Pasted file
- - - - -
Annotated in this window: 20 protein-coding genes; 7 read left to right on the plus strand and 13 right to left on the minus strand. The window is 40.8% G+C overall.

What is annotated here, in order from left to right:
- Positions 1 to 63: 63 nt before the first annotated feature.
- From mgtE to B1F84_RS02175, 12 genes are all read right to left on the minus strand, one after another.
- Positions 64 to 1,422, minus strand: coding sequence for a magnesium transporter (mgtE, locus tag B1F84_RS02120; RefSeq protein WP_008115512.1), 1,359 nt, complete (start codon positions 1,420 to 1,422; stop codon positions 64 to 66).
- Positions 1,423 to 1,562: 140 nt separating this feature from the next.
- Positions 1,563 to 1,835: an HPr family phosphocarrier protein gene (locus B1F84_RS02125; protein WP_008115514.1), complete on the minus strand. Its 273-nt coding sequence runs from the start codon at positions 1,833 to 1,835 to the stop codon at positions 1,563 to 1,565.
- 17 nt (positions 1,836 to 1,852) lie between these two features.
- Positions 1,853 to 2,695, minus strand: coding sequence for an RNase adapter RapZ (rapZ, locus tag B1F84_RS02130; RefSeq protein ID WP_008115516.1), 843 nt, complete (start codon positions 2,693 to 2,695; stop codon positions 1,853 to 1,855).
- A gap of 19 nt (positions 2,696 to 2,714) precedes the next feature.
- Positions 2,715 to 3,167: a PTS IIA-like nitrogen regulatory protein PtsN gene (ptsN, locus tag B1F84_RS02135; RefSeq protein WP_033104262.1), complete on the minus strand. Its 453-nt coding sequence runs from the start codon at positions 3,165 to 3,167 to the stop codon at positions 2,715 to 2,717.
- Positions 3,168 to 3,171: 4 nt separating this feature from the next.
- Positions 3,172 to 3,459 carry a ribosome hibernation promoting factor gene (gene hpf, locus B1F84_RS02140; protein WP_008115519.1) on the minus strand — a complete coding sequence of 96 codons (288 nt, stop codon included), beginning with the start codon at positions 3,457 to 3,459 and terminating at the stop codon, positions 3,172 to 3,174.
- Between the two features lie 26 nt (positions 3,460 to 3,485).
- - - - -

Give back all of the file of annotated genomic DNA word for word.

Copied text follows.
Annotated in this window: 20 protein-coding genes; 7 read left to right on the plus strand and 13 right to left on the minus strand. The window is 40.8% G+C overall.

What is annotated here, in order from left to right:
- Positions 1 to 63: 63 nt before the first annotated feature.
- From mgtE to B1F84_RS02175, 12 genes are all read right to left on the minus strand, one after another.
- Positions 64 to 1,422, minus strand: coding sequence for a magnesium transporter (mgtE, locus tag B1F84_RS02120; RefSeq protein WP_008115512.1), 1,359 nt, complete (start codon positions 1,420 to 1,422; stop codon positions 64 to 66).
- Positions 1,423 to 1,562: 140 nt separating this feature from the next.
- Positions 1,563 to 1,835: an HPr family phosphocarrier protein gene (locus B1F84_RS02125; protein WP_008115514.1), complete on the minus strand. Its 273-nt coding sequence runs from the start codon at positions 1,833 to 1,835 to the stop codon at positions 1,563 to 1,565.
- 17 nt (positions 1,836 to 1,852) lie between these two features.
- Positions 1,853 to 2,695, minus strand: coding sequence for an RNase adapter RapZ (rapZ, locus tag B1F84_RS02130; RefSeq protein ID WP_008115516.1), 843 nt, complete (start codon positions 2,693 to 2,695; stop codon positions 1,853 to 1,855).
- A gap of 19 nt (positions 2,696 to 2,714) precedes the next feature.
- Positions 2,715 to 3,167: a PTS IIA-like nitrogen regulatory protein PtsN gene (ptsN, locus tag B1F84_RS02135; RefSeq protein WP_033104262.1), complete on the minus strand. Its 453-nt coding sequence runs from the start codon at positions 3,165 to 3,167 to the stop codon at positions 2,715 to 2,717.
- Positions 3,168 to 3,171: 4 nt separating this feature from the next.
- Positions 3,172 to 3,459 carry a ribosome hibernation promoting factor gene (gene hpf, locus B1F84_RS02140; protein WP_008115519.1) on the minus strand — a complete coding sequence of 96 codons (288 nt, stop codon included), beginning with the start codon at positions 3,457 to 3,459 and terminating at the stop codon, positions 3,172 to 3,174.
- Between the two features lie 26 nt (positions 3,460 to 3,485).